Monitor the effects of changes of weight-bearing in non-ambulatory children. Following VFA, additional spine imaging should be considered in the following circumstances: Vertebrae that are technically un-evaluable by VFA i. They can be used clinically in children where appropriate reference data and expertise are available. It is imperative that QCT protocols in children using general CT scanners use appropriate exposure factors, calibration phantoms, and software to optimize results and minimize radiation exposure.
Densitometry in Infants and Young Children DXA is an appropriate method for clinical densitometry of infants and young children. Areal BMD should not be utilized routinely due to difficulty inappropriate positioning. Forearm and femur measurements are technically feasible in infants and young children, but there is insufficient information regarding methodology, reproducibility, and reference data for these measurements sites to be clinically useful at this time.
In infants and children below 5 years of age, the impact of growth delay on the interpretation of the DXA results should be considered, but it is not quantifiable presently. In patients with primary bone disease, or at risk for a secondary bone disease, a DXA should be performed when the patient may benefit from interventions to decrease their elevated risk of a clinically significant fracture, and the DXA results will influence that management.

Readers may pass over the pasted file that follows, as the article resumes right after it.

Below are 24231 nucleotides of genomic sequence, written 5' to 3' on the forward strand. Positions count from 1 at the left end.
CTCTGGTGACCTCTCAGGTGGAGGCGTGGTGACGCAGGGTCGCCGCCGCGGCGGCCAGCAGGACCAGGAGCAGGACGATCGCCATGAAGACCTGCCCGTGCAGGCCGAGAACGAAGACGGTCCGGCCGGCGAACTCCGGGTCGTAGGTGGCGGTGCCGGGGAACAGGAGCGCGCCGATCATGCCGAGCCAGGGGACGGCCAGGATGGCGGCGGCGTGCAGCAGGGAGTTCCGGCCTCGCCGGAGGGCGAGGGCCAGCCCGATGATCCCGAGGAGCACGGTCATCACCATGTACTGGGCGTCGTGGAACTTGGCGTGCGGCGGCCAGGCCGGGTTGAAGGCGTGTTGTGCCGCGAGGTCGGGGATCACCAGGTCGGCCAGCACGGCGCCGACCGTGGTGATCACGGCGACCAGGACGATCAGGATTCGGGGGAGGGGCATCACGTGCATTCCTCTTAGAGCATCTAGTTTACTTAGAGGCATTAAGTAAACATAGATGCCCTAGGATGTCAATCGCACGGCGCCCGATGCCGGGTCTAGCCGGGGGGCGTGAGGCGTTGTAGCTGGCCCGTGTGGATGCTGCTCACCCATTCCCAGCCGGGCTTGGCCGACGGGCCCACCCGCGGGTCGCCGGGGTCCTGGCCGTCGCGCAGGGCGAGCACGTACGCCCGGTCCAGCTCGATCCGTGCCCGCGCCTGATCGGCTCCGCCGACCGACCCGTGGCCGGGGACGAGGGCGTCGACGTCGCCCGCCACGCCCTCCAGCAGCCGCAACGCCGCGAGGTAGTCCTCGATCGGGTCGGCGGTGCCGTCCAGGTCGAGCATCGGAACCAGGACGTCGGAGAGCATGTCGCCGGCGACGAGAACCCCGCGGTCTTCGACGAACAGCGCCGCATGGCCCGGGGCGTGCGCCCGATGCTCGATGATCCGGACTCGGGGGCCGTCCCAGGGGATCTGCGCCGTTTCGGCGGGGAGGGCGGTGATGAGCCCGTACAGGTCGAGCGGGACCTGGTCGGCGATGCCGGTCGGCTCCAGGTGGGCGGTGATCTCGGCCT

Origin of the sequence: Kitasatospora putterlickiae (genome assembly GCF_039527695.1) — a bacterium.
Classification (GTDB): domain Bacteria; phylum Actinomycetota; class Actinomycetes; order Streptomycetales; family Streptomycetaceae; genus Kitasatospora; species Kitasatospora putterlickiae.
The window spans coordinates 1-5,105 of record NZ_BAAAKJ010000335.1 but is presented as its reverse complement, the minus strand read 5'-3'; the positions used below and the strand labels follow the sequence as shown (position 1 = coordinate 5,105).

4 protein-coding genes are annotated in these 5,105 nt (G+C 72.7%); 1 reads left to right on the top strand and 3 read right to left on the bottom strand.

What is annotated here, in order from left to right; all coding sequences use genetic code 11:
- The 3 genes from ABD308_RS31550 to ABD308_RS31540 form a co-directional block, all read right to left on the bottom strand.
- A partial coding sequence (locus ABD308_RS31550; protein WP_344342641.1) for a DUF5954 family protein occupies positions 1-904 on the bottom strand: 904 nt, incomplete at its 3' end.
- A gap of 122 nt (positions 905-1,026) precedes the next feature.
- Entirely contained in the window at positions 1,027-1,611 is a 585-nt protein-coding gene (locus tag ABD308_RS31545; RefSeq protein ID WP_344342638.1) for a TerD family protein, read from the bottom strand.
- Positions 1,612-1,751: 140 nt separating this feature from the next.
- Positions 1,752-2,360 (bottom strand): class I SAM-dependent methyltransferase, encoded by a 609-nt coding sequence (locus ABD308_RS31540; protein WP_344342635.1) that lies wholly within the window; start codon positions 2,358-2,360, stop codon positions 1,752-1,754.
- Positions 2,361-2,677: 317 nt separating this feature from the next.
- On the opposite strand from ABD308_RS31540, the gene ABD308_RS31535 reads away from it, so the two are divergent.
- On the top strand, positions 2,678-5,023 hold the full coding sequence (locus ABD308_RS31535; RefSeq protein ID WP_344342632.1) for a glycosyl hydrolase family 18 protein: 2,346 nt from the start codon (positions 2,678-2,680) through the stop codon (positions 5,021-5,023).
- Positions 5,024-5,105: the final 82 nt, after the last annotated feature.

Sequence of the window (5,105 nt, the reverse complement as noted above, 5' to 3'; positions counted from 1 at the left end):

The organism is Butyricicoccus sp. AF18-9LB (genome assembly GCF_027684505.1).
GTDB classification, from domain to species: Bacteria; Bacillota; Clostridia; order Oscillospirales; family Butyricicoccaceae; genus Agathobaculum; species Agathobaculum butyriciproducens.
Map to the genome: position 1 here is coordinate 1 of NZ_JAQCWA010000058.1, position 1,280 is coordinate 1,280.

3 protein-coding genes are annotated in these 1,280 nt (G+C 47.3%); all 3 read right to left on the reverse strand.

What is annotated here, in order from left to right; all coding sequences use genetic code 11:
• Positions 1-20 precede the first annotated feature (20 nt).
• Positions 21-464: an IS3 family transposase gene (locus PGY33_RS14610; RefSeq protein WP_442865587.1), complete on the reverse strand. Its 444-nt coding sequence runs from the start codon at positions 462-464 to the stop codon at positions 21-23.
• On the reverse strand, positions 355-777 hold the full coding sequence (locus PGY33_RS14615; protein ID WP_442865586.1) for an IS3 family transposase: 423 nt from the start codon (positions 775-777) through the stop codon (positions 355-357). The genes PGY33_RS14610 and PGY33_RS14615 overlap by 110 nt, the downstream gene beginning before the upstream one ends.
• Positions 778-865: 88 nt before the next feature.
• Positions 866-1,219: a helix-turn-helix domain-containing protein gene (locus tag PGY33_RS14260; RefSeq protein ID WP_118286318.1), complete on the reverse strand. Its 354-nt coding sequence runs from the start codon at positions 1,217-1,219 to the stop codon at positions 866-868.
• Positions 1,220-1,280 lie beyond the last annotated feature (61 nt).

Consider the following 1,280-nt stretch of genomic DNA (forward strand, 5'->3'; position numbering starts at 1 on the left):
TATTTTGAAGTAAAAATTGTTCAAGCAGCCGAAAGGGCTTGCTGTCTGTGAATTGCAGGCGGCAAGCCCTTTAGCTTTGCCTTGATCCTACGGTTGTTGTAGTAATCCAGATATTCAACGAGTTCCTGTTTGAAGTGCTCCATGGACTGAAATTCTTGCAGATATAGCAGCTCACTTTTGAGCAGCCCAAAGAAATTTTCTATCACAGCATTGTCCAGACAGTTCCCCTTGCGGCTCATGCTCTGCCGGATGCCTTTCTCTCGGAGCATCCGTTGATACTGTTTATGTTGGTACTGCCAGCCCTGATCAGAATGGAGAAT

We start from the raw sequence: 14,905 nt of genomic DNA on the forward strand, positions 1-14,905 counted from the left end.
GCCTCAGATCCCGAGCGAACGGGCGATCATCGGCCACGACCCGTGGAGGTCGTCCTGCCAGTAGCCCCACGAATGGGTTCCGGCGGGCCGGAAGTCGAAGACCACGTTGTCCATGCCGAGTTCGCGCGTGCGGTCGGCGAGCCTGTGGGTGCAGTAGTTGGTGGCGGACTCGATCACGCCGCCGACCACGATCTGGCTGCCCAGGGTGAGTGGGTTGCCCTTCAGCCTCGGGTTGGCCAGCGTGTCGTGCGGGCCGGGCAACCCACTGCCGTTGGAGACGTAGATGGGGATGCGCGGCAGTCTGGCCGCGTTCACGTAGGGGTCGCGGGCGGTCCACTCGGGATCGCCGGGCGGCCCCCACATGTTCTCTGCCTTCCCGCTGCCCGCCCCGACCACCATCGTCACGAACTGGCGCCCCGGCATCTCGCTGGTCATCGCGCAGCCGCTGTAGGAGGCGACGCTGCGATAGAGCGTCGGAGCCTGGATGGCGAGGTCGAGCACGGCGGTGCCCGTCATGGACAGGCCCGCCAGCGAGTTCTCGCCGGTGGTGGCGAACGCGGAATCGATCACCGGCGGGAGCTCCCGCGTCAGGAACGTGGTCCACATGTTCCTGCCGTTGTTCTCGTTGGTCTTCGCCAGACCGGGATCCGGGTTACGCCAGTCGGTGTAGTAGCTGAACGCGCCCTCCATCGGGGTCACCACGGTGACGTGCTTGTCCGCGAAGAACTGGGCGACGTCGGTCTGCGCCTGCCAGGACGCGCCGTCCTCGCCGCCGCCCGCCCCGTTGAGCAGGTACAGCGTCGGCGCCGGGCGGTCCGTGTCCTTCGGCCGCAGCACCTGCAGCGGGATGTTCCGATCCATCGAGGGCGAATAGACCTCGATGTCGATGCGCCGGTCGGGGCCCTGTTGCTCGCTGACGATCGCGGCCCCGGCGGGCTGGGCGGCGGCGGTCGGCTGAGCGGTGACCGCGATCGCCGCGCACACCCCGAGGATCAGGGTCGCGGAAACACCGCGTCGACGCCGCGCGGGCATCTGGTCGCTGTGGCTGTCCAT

The hip is not a preferred measurement site in growing children due to variability in skeletal development. Additionally, indications for follow-up scan; technical comparability of studies; changes in height and weight; and change in BMC and areal BMD Z-scores should be reported. It is imperative that QCT protocols in children using general CT scanners use appropriate exposure factors, calibration phantoms and software to optimize results and minimize radiation exposure.
Areal BMD should not be utilized routinely due to difficulty in appropriate positioning. Forearm and femur measurements are technically feasible in infants and young children, but there is insufficient information regarding methodology, reproducibility and reference data for these measurements sites to be clinically useful at this time.